Notes from An Alien

~ Explorations In Writing { and reading and publishing } ~

Tag Archives: G+

The #SocialEra Is Much More Than Just “Social Media” . . .


[ this post is directed to writers but it can help Anyone who needs to overhaul their ideas about “business”…]

Regular readers have become aware of my difficulties with Social Media as a means of helping folks find my books

This blog is my main Author Platform and, as far as “doing social media”, I’m down to Google Plus; and, it never helps as much as attracting people through simple Internet searches

Some people Love using social media and I’ve worked to provide information here to help them —> past posts on social media, social networking, and author platform. [ You’ll see this post at all those links since I’m tagging it with all those terms :-)  Just scroll a bit to see all the other posts ]

However, there are issues and considerations far beyond posting updates on Facebook or Twitter for a self-published author like me (not to mention the issues and considerations of the harried authors who traditionally publish).

There are more books then ever before in human history and more of them will be completely forgotten then ever before, in spite of the long-term memory of the ‘Net

But there’s a woman referred to as the “The Jane Bond of Innovation”—Nilofer Merchant—and I posted a video of her talking about businesses going beyond just social media in the post, #SocialEra ~ The New Model for Book Promotion.

I focused that post on book promotion but Nilofer is proposing ideas for any business (and, yes, these days, sorry but, authors have to think about business).

So, to give you a hint for how to approach her ideas for business from the perspective of an author, hold on to your image of traditional publishing versus self-publishing and check out this quote:

“These organizations don’t operate like the powerful ‘800-pound gorillas’ of yesteryear—but instead act more like a herd of 800 gazelles, moving together across a savannah, outrunning the competition.”

And, even though she uses the word competition, her ideas are nowhere near the cut-throat competitiveness of the Traditional 800-pound-gorilla Publishers

I recently read Nilofer’s book, 11 Rules for Creating Value in the Social Era, and will share some of my favorite quotes:

[You can almost always plug in the word “author” for “company” and “reader” for “customer” and “book” for “product” and “publishing” for “manufacturing”…]

“…communities ‘made up of singularly unique individuals’ create value.”

“You no longer need to have a budget to deliver value.”

“Social purpose is a fundamental way to create value in the Social Era.”

“When a clear purpose is coupled with shared power, people can self-organize to reach a goal.”

“However much I’d like them to be, these ideas are not 100 percent neat and tidy; they are certainly not a formulaic or even a prescriptive set of ideas.”

“Connected people with shared interests and goals…create ‘virtuous circles’ that can produce returns for any company that serves their needs.”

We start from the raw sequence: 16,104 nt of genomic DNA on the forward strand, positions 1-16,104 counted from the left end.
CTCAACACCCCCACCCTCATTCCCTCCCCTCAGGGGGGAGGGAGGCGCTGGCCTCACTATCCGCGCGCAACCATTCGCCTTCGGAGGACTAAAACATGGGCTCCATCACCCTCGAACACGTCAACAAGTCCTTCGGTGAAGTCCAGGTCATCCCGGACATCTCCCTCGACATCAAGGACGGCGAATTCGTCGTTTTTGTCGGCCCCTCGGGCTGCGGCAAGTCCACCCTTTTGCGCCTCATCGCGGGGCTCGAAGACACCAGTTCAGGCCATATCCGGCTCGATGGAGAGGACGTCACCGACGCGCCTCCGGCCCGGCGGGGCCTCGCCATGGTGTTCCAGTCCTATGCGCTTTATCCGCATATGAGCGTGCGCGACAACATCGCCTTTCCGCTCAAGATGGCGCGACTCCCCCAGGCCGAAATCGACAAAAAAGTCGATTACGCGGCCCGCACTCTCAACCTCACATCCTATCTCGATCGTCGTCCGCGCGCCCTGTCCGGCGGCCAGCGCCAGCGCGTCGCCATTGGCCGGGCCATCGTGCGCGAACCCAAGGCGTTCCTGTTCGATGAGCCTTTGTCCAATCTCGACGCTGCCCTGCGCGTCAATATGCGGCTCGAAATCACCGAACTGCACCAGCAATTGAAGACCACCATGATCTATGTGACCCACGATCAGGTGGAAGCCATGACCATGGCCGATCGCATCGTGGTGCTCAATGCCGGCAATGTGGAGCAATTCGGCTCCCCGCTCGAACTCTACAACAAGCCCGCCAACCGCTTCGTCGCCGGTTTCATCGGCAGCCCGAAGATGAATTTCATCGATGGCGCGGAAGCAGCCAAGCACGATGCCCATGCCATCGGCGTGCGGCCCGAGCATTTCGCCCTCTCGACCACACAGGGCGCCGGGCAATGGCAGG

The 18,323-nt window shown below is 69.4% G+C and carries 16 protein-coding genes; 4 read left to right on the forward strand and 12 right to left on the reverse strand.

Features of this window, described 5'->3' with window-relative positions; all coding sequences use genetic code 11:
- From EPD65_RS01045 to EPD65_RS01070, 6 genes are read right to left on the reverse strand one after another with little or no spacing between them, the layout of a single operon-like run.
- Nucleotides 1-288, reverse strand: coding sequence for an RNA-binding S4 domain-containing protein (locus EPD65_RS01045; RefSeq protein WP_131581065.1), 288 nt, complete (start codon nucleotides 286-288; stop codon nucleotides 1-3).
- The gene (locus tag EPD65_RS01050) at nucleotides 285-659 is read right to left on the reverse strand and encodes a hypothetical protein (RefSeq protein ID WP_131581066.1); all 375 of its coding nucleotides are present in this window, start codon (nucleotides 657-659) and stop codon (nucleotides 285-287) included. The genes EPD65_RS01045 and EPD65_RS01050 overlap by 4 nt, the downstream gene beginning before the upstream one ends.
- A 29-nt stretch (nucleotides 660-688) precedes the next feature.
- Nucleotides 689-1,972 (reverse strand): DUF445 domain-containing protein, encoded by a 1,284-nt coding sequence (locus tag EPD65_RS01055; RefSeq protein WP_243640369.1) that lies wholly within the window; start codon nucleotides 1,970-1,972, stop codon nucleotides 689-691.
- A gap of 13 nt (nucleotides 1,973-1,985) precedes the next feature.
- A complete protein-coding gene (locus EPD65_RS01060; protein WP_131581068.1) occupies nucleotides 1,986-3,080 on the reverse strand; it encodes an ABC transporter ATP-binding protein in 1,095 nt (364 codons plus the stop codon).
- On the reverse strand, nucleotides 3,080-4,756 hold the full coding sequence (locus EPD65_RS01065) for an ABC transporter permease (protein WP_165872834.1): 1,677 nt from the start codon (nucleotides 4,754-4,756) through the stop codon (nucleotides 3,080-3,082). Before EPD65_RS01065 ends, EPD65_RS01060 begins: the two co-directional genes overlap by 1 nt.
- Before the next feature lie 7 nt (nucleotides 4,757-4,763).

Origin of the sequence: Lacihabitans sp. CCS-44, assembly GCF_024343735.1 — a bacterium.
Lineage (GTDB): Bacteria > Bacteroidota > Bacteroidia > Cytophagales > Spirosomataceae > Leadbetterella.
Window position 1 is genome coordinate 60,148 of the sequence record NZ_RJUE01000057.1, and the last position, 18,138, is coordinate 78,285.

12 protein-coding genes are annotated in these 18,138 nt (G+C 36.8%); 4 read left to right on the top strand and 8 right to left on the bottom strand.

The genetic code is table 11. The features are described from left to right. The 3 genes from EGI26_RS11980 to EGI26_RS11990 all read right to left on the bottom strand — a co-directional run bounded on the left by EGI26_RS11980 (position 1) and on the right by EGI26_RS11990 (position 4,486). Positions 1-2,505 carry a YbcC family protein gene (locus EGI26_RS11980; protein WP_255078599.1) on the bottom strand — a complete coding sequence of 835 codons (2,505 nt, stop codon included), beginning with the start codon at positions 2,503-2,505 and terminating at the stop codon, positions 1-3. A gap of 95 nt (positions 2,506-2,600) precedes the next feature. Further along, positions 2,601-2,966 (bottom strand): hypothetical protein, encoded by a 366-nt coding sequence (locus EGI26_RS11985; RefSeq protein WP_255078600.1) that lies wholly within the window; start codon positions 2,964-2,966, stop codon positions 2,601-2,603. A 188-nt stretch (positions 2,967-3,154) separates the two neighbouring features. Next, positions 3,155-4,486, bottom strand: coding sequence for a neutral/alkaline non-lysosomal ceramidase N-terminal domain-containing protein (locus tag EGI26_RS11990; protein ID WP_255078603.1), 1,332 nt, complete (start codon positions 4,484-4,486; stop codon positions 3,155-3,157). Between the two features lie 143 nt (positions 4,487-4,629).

“…a person or team anywhere in the world can create scale without being big.”

“…what makes a company great: customer insights and the ability to serve those via its own unique strategy (what only it can uniquely do through a combination of talent, culture, and purpose).”

“Social gives companies more control to operationally adjust their offers and create zealots by better collecting and amplifying even weak signals.”

“…platforms exist to allow community to fund expansion. When no one funds you, you know there’s no market for your idea. This changes more than the economic source. When a community invests in an idea, it also co-owns its success. In other words, it’s not just socially funded; it’s socially meaningful. And when products are crowdfunded, the ‘return’ is not just financial. When people are emotionally invested, they also want to contribute to the value equation.”

“When companies figure out how to shape their design, production, and manufacturing cycle from rigid planning and production systems to unique customer-driven experiences, they’ll design a way to respond in smaller bursts of more profitable cycles.”

“Organizations can be in a constant conversation to learn what is working and what is not, and adapt on the fly.”

“What is interesting about this approach is that no company has to get it right the first time; it just has to know how to learn and discover what works for growth. A firm that waits until it gets it right will actually be at a disadvantage.”

“The Social Era rewards those that can bring together a herd of gazelles by which they can be fast, fluid, and flexible. What we reward in the Social Era is being connected to customer insights and acting with relevance in what we produce and deliver.”

That last quote could be misinterpreted as authors communicating with their “herd” of readers and swiftly producing a series of formulaic genre books.

However, it’s possible for an author to work with readers and still produce unique and valuable literature; and, if you visit Nilofer’s site or read her book, you’ll see that she’s far from proposing we suck up to enervated consumers

Here’s a link to a Webinar of Nilofer talking about The Social Rules: Communication That Will Change Your Company.

And, here’s a short video with her talking about some of the human barriers to innovation:


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Fictional Geography ~ Alien Worlds


This post is part of the Friday series: Behind The Scenes of the story Notes from An Alien.

If you want to avoid having “spoilers” intrude on your enjoyment of the book, just grab a free copy and read it before you dive deeply into this series of posts—the book is short and, deep

You can also ask Any questions about the book in Any of these Friday posts :-)

Today’s article was prompted by a post on Google Plus by John DeNardo which linked to a post on SF Signal called Love Them Landscapes: The Unique Geography of Speculative Fiction.

He begins that article with: “It’s almost a given these days, especially with fantasy books–you open up the front cover and an enormous map sprawls out before you, denoting various continents, kingdoms, murky forests, coastal ports, and all the other bits and jots composing the world.”

When I was writing Notes from An Alien, a number of people said I needed a map of the Worlds to reduce confusion since the names were so similar.

I made an executive decision and didn’t include any maps

Here’s a diagram I considered using:

AngiSystemGraphicCrop

The names are all hyphenated—the first name is what the people on the closest World to the star, Angi, use—the second name is what the people on the next planet out use—all the A-names are used on Anga, all the P-names are used on Purum :-)

It’s probably a bit confusing even with the diagram, eh?—all part of the alienness of the story

So, the book has no charts or maps but, before I wrote it, I created all the Worlds in a 3-D Space Simulator called Celestia.

Using Celestia, I could move around in my Star-System and get used to living there